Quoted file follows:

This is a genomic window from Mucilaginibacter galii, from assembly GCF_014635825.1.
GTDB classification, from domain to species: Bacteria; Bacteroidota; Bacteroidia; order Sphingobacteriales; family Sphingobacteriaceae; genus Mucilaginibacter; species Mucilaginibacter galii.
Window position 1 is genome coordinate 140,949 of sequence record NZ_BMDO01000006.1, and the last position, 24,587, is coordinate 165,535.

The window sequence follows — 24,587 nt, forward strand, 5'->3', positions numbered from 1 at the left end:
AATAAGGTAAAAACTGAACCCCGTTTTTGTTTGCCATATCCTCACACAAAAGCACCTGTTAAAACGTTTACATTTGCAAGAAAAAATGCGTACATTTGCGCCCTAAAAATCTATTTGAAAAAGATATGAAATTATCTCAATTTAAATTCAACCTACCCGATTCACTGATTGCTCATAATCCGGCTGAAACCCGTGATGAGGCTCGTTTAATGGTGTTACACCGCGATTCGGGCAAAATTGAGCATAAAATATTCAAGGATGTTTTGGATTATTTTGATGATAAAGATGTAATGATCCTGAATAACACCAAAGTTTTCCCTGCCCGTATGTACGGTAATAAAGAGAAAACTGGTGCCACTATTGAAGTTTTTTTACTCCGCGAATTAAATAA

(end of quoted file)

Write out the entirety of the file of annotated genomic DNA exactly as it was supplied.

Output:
This is a genomic window from Mucilaginibacter galii, from assembly GCF_014635825.1.
GTDB classification, from domain to species: Bacteria; Bacteroidota; Bacteroidia; order Sphingobacteriales; family Sphingobacteriaceae; genus Mucilaginibacter; species Mucilaginibacter galii.
Window position 1 is genome coordinate 140,949 of sequence record NZ_BMDO01000006.1, and the last position, 24,587, is coordinate 165,535.

The window sequence follows — 24,587 nt, forward strand, 5'->3', positions numbered from 1 at the left end:
AATAAGGTAAAAACTGAACCCCGTTTTTGTTTGCCATATCCTCACACAAAAGCACCTGTTAAAACGTTTACATTTGCAAGAAAAAATGCGTACATTTGCGCCCTAAAAATCTATTTGAAAAAGATATGAAATTATCTCAATTTAAATTCAACCTACCCGATTCACTGATTGCTCATAATCCGGCTGAAACCCGTGATGAGGCTCGTTTAATGGTGTTACACCGCGATTCGGGCAAAATTGAGCATAAAATATTCAAGGATGTTTTGGATTATTTTGATGATAAAGATGTAATGATCCTGAATAACACCAAAGTTTTCCCTGCCCGTATGTACGGTAATAAAGAGAAAACTGGTGCCACTATTGAAGTTTTTTTACTCCGCGAATTAAATAA